Type: Trad, 300 ft, 3 pitches, Grade II
FA: Mike Colacino, Doug Donato, Bill Duncan
Page Views: 402 total · 9/month
Shared By: Bill Duncan on Mar 31, 2015
Admins: Andrew Gram, Nathan Fisher, Perin Blanchard, grk10vq

You & This Route

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The Scoop

The route climbs through the massive chimney splitting the 2 towers that comprise Turkey Tower, from the south.
P1: Climb the first pitch of the South Face route, 5.6, 50'. Belay at the anchors.
Alternate P1: Climb the very nice jam crack in the dihedral 20' to the right of P1 of the South Face, 5.9-. The first 20 feet are great, then you get into some choss.
P2: Climb up and left into the Turkey's Crevasse. Tip toe carefully through the talus and scree in the chimney. Some of it looks ready to go. There is one move of 5.9 just as you are entering the chimney. 200', belay at the nice crack just below the large chockstone.
You may want to move the belay on top of the chockstone for the next pitch. If you have 70m ropes, you will be able to make it to the top of the chockstone at the end of pitch 2. Maybe one 5.7 move.
P3: Climb up the very nice jam crack with some good stemming to the summit. 5.9+, 60'

Rap the Swiss Gentleman route off the NE side of the tower. Recommend using the 1st set of anchors you see on the 1st rap, as the next set is a hanging station. New webbing on 1st rap station as of March 2015. 2nd one starting to look a little bleached.


Climbs the obvious chasm between the towers from the south -left of the South Face.

Fun fact: cell phones don't work at the base of the tower, but do on the summit!


Standard desert rack, with extra hand sizes. A large piece or two is also handy.


This route almost has it all: Great camping, a fine V-sign tower, 10 minute approach, terrific summit views and a relatively stress free rappel; alas, the route itself sandwiches two good pitches around an unpalatable choss filling.

The P1 fixed anchors are hard if not impossible to see from the ground. There are visible anchors much higher up on the South Face route which can cause confusion when trying to ID Turkey's Crevasse from the ground.

Doing the climb in three pitches seems like a dubious proposition as the proposed 70 meter linkup of pitch two took us three pitches. Despite using long runners on every piece, we were forced by rope drag to belay after about 100', at the first large chalk stone. This left a 100' class three pitch to the base of the second chalk stone where there is good gear. The moves around the 2nd chock stone are not trivial and, due to the low angle nature of the preceding section of chimney, are only safely belayable from nearby. From our belay at the base of the 2nd chock stone to the base of the 9+ pitch was about 30'.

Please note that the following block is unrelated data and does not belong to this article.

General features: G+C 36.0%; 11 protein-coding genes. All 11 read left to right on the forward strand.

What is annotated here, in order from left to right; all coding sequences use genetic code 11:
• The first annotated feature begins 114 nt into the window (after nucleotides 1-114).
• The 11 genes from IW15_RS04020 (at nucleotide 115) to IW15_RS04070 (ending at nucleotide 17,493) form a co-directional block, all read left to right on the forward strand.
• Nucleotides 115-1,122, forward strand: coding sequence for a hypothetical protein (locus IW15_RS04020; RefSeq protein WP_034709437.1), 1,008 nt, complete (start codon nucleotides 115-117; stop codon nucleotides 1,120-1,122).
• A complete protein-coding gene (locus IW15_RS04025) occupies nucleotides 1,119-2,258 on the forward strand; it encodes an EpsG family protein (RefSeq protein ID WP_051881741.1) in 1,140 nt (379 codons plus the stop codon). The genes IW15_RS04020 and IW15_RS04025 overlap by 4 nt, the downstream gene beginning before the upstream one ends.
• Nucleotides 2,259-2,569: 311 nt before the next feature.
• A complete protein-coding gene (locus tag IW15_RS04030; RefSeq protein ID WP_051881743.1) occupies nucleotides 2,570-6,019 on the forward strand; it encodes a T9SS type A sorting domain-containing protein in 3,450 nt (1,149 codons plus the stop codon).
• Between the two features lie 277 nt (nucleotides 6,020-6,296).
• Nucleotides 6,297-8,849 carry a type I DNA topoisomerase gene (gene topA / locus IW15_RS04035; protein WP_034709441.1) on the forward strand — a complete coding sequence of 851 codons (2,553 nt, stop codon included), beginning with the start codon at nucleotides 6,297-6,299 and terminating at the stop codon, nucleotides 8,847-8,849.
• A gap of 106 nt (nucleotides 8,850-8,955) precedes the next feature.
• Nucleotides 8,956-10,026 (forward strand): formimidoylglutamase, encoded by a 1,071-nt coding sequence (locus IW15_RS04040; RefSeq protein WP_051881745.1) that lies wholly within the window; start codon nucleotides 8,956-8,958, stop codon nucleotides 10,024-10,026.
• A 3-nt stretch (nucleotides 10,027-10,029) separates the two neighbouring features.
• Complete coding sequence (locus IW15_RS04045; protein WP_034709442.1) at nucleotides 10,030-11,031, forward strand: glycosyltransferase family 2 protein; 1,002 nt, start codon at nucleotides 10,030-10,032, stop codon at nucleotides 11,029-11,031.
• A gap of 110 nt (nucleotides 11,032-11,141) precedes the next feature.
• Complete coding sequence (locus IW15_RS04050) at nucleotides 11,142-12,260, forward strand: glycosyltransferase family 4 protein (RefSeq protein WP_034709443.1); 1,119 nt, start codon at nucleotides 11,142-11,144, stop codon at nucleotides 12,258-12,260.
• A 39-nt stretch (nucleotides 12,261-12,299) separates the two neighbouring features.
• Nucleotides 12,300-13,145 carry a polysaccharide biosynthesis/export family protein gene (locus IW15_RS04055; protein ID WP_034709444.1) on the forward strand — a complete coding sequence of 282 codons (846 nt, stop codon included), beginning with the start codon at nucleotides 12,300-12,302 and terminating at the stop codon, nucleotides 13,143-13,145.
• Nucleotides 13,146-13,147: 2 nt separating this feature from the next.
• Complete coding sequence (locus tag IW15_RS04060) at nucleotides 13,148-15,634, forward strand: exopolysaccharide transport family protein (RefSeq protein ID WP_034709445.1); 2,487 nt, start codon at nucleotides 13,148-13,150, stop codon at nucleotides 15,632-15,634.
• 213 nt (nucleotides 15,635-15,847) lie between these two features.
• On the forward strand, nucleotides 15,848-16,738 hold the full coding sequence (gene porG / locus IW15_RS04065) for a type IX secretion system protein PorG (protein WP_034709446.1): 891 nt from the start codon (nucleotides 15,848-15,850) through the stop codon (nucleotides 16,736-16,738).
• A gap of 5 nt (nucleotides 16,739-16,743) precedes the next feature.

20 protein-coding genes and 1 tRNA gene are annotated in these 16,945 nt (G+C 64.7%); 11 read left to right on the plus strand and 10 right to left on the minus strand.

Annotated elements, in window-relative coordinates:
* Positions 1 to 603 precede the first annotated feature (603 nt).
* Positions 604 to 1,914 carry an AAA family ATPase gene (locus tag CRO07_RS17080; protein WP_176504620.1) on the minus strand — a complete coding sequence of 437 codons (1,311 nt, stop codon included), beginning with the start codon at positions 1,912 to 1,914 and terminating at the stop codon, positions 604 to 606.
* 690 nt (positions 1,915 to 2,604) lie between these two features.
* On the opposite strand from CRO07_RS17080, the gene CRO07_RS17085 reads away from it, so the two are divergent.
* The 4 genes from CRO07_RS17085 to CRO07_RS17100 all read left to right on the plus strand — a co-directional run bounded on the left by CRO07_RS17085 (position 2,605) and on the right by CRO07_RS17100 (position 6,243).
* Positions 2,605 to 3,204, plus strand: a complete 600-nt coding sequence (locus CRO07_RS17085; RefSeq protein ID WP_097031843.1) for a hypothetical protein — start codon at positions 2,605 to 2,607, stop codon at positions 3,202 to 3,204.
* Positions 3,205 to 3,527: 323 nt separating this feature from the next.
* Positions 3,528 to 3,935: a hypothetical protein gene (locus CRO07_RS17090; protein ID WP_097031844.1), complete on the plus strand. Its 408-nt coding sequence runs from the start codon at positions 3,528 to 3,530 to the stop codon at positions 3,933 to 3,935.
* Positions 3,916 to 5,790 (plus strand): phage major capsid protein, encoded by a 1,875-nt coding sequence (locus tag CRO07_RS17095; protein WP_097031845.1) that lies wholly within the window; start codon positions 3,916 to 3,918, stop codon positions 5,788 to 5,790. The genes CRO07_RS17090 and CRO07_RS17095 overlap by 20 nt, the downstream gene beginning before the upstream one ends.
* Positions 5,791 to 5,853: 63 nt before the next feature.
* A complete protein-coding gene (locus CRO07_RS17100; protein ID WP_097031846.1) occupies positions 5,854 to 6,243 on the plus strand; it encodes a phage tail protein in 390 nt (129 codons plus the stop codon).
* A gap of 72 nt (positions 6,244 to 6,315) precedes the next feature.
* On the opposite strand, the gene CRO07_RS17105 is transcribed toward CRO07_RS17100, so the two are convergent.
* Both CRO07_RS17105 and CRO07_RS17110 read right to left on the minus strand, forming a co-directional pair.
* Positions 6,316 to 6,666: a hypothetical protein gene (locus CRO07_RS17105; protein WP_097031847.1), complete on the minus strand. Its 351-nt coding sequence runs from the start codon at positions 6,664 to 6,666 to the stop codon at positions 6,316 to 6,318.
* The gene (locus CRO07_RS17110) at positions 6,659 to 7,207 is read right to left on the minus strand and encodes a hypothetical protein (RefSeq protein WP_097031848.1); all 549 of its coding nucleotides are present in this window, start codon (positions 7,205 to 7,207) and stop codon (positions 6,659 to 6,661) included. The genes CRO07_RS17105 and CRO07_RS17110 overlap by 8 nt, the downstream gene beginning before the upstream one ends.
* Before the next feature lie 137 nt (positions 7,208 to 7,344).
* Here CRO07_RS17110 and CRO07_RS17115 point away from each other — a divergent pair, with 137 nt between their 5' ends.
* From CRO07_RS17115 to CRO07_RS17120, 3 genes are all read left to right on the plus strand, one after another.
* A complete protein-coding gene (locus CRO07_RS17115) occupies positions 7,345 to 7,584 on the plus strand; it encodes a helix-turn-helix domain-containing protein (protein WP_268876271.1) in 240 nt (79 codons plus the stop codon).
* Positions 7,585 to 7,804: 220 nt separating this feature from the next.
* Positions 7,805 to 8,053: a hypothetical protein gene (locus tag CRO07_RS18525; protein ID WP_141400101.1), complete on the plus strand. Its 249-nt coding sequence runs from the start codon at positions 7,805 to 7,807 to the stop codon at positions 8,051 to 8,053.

Notes on the 5 pitches we did.

P1: 5.6, 50'. Relatively solid rock and enjoyable climbing.
P2: 5.9, 100'. Horrendous choss (and that opinion is coming from someone who considers himself a choss master), basically angle of repose talus. Fortunately, the belay at the end of P1 is well out of the fall line. Virtually the only solid part of this pitch was the 10' comprising the 5.9 move which is well protected with the key piece a .5 Tricam which was fixed when we climbed it.
P3: 3rd class, 100'. More talus but low angle enough that inadvertent trundling onto the belayer is not a concern.
P4: ~5.7, 30'. The 1st 10', around the chock stone is fun and solid; the rest is more unconsolidated talus.
P5: 5.9+, 100+'; enjoyable climbing on relatively sound rock. After topping out of the crack, the summit is about 30' to the north, the first 20' of which are walking. The last 10' are very exposed, easy class 5 on the east side of the summit. In order to protect this move without inducing can't-move rope drag, I tied into the trail rope and was belayed on it for the last move.

Descent: The raps on Swiss Gentleman are well set up and the slings were in good shape. The first set of anchors are about 90' below the summit anchors and about 190' above the ground. There is a rope eating crack about 100' above the ground.

Gear: We had a #5 and a #6 Camalot, both of which were placed multiple times. Don't know why OP called for extra fist sized pieces as we did little to no fist jamming or cupping. P5 did have a lot of hand jamming. We placed a couple of nuts and used about 2.5 sets of cams from .4 to #2 Camalot, 2 each #3 & #4 Camalot and 1 each #5 & 6 Camalot. Extra full length runners recommended for pitch two. May 4, 2015